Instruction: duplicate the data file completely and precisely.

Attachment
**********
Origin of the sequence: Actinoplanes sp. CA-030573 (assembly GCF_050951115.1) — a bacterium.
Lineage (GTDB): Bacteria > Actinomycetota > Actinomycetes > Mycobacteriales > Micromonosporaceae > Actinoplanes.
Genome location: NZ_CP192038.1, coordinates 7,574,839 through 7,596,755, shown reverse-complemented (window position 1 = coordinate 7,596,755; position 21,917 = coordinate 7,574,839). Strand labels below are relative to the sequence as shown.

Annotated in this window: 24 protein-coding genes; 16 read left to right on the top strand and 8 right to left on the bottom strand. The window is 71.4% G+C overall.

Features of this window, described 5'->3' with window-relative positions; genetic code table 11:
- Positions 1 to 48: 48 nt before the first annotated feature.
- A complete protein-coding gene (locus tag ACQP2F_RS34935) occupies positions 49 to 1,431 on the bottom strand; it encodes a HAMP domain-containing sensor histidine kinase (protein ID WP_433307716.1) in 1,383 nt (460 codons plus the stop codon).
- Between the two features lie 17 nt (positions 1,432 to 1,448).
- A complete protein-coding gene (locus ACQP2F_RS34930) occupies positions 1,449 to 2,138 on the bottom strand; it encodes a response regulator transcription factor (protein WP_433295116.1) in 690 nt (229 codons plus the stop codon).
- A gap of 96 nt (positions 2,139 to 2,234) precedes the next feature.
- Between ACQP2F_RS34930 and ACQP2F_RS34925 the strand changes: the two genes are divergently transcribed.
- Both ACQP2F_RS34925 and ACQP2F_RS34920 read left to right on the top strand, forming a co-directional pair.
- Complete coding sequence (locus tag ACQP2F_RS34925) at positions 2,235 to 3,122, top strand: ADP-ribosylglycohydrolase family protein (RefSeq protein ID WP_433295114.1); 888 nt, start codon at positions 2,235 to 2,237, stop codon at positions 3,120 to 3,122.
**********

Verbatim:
Origin of the sequence: Actinoplanes sp. CA-030573 (assembly GCF_050951115.1) — a bacterium.
Lineage (GTDB): Bacteria > Actinomycetota > Actinomycetes > Mycobacteriales > Micromonosporaceae > Actinoplanes.
Genome location: NZ_CP192038.1, coordinates 7,574,839 through 7,596,755, shown reverse-complemented (window position 1 = coordinate 7,596,755; position 21,917 = coordinate 7,574,839). Strand labels below are relative to the sequence as shown.

Annotated in this window: 24 protein-coding genes; 16 read left to right on the top strand and 8 right to left on the bottom strand. The window is 71.4% G+C overall.

Features of this window, described 5'->3' with window-relative positions; genetic code table 11:
- Positions 1 to 48: 48 nt before the first annotated feature.
- A complete protein-coding gene (locus tag ACQP2F_RS34935) occupies positions 49 to 1,431 on the bottom strand; it encodes a HAMP domain-containing sensor histidine kinase (protein ID WP_433307716.1) in 1,383 nt (460 codons plus the stop codon).
- Between the two features lie 17 nt (positions 1,432 to 1,448).
- A complete protein-coding gene (locus ACQP2F_RS34930) occupies positions 1,449 to 2,138 on the bottom strand; it encodes a response regulator transcription factor (protein WP_433295116.1) in 690 nt (229 codons plus the stop codon).
- A gap of 96 nt (positions 2,139 to 2,234) precedes the next feature.
- Between ACQP2F_RS34930 and ACQP2F_RS34925 the strand changes: the two genes are divergently transcribed.
- Both ACQP2F_RS34925 and ACQP2F_RS34920 read left to right on the top strand, forming a co-directional pair.
- Complete coding sequence (locus tag ACQP2F_RS34925) at positions 2,235 to 3,122, top strand: ADP-ribosylglycohydrolase family protein (RefSeq protein ID WP_433295114.1); 888 nt, start codon at positions 2,235 to 2,237, stop codon at positions 3,120 to 3,122.